best way to vent

buzzzApril 11, 2007

We will be installing a microwave range hood in our kitchen. I want to vent it outside. It comes with two options. I can punch a hole on the top or on the back of the mwrange hood and duct it out of the house. It is up against an exterior wall so that makes it a lot easier. If I go straight out the back of the microwave range hood I will just have a 12 inch duct and that is it.

I have been told by an older and maybe wiser family member that if I go straight out the back I will have problems in winter with the cold air coming into the kitchen and making it cold. He is saying that the flaps on the vent covers and in the microwave range hood do not seal perfetly and then cause the cold to come back in. So what is the best way to deal with these issues.

We live in souther Ontario, Canada.

buzz

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HandyMac

The vent is connected to the interior of the microwave---yes?

If so, that cold air will only intrude to the inside of the microwave---not a problem unless you leave the door open.

If the vent connect to the shell of the microwave, see if there is a way to seal the shell(case) exterior---contact the manufacturer of the microwave.

    Bookmark   April 11, 2007 at 10:40AM
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normel

You're going to get cold air coming through the vent regardless of how you vent it, but if you use a quality exterior vent, it will be minimal. IMHO, it is always better to vent directly out the side exterior wall than to penetrate the roof.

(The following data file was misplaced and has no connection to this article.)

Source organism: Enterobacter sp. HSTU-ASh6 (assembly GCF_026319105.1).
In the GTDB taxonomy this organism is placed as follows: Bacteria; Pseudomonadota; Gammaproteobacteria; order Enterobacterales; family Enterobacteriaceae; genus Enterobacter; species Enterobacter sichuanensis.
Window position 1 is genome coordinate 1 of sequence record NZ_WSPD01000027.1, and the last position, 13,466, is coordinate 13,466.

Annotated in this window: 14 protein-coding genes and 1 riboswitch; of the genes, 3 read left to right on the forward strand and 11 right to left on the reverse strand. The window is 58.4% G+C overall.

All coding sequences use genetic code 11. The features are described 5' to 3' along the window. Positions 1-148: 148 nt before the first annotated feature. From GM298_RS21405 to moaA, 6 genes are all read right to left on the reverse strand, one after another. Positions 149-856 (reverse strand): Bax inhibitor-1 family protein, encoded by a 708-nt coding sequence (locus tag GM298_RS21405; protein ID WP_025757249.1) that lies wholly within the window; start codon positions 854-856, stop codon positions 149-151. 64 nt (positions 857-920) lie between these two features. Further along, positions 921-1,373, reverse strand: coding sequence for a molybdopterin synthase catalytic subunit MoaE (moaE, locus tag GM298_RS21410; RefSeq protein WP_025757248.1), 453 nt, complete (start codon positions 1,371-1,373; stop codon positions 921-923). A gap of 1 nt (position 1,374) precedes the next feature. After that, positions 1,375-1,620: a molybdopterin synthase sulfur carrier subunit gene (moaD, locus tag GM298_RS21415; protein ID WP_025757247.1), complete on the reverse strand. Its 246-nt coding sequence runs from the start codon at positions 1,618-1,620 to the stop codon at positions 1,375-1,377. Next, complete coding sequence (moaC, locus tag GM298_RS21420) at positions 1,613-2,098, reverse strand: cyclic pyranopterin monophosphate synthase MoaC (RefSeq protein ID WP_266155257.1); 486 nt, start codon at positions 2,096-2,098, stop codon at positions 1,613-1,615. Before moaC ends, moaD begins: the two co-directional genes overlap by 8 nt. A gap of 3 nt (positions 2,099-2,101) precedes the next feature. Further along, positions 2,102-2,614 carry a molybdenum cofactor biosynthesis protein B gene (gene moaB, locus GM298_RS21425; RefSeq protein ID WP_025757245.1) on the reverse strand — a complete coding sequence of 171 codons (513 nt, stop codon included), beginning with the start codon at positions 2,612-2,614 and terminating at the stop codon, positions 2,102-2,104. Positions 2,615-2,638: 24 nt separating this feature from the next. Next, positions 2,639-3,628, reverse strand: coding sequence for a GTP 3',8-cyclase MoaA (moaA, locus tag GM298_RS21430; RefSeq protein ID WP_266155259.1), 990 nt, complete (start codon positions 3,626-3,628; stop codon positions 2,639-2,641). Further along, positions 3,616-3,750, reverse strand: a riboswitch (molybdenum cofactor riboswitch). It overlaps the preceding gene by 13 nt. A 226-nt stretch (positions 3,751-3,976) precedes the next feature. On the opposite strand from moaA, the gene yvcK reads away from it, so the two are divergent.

Bookmark   April 11, 2007 at 10:51AM
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Jon1270

"You're going to get cold air coming through the vent regardless of how you vent it"

I disagree with this statement. I used a spring-loaded backdraft damper in my duct, and have no such problem. Going straight through the wall, however, may make the duct run so short that there's no room for this extra piece of hardware.

    Bookmark   April 11, 2007 at 10:55AM
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buzzz

What if I run the duct through the top of the mwrange hood and go 2 feet up and then out through the wall. This will put an elbow in the duct and may stop the cold from coming in. What do you think?

    Bookmark   April 11, 2007 at 12:05PM
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Jon1270

I'm not sure what you're imagining, but air can go around corners. The elbow won't do a thing except reduce the performance of your hood. You need to make it difficult for air to enter and continue through the pipe. The MW hood may have a built-in backdraft damper, which would be a good start. Look it over and see - is there a gasketed, spring-loaded flap on the back that is normally closed but that can be pushed open by the fan-driven air? Even if there is one, it would be good to supplement it with either an inline damper (Google "Fantech RSK6" to see what I mean) or an exterior hood with a gasketed, spring-loaded flap.

    Bookmark   April 11, 2007 at 2:04PM
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sierraeast

Here's a link-click on products,then household. It's a dryer vent that converts by use of a spring kit.

Here is a link that might be useful: energy saving vent

    Bookmark   April 16, 2007 at 11:15AM
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sierraeast

sorry,i gave you the wrong website.

Here is a link that might be useful: vent

    Bookmark   April 16, 2007 at 11:17AM
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